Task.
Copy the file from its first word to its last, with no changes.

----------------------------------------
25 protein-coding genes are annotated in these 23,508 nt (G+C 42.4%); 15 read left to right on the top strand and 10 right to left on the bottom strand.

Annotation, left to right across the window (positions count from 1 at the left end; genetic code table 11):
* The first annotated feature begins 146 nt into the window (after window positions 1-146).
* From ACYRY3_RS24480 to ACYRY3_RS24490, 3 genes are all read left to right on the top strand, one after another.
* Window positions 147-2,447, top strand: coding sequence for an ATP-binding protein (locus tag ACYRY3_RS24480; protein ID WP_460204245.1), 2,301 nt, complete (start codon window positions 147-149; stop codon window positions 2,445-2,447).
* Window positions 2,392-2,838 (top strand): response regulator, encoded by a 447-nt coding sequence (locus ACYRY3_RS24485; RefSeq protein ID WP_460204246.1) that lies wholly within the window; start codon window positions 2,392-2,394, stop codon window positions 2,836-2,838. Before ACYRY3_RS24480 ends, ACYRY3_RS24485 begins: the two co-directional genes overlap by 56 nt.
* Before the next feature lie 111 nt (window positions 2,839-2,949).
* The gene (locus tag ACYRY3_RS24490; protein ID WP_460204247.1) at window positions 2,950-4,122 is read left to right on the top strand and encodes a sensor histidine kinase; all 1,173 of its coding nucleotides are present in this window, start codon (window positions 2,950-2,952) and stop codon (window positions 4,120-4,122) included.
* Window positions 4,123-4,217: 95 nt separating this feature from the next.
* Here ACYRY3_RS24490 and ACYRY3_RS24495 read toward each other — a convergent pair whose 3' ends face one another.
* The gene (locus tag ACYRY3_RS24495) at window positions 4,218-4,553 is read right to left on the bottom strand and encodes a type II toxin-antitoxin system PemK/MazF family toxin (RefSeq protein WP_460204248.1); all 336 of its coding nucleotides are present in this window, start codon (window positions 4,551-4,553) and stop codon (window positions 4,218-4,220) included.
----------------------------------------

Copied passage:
25 protein-coding genes are annotated in these 23,508 nt (G+C 42.4%); 15 read left to right on the top strand and 10 right to left on the bottom strand.

Annotation, left to right across the window (positions count from 1 at the left end; genetic code table 11):
* The first annotated feature begins 146 nt into the window (after window positions 1-146).
* From ACYRY3_RS24480 to ACYRY3_RS24490, 3 genes are all read left to right on the top strand, one after another.
* Window positions 147-2,447, top strand: coding sequence for an ATP-binding protein (locus tag ACYRY3_RS24480; protein ID WP_460204245.1), 2,301 nt, complete (start codon window positions 147-149; stop codon window positions 2,445-2,447).
* Window positions 2,392-2,838 (top strand): response regulator, encoded by a 447-nt coding sequence (locus ACYRY3_RS24485; RefSeq protein ID WP_460204246.1) that lies wholly within the window; start codon window positions 2,392-2,394, stop codon window positions 2,836-2,838. Before ACYRY3_RS24480 ends, ACYRY3_RS24485 begins: the two co-directional genes overlap by 56 nt.
* Before the next feature lie 111 nt (window positions 2,839-2,949).
* The gene (locus tag ACYRY3_RS24490; protein ID WP_460204247.1) at window positions 2,950-4,122 is read left to right on the top strand and encodes a sensor histidine kinase; all 1,173 of its coding nucleotides are present in this window, start codon (window positions 2,950-2,952) and stop codon (window positions 4,120-4,122) included.
* Window positions 4,123-4,217: 95 nt separating this feature from the next.
* Here ACYRY3_RS24490 and ACYRY3_RS24495 read toward each other — a convergent pair whose 3' ends face one another.
* The gene (locus tag ACYRY3_RS24495) at window positions 4,218-4,553 is read right to left on the bottom strand and encodes a type II toxin-antitoxin system PemK/MazF family toxin (RefSeq protein WP_460204248.1); all 336 of its coding nucleotides are present in this window, start codon (window positions 4,551-4,553) and stop codon (window positions 4,218-4,220) included.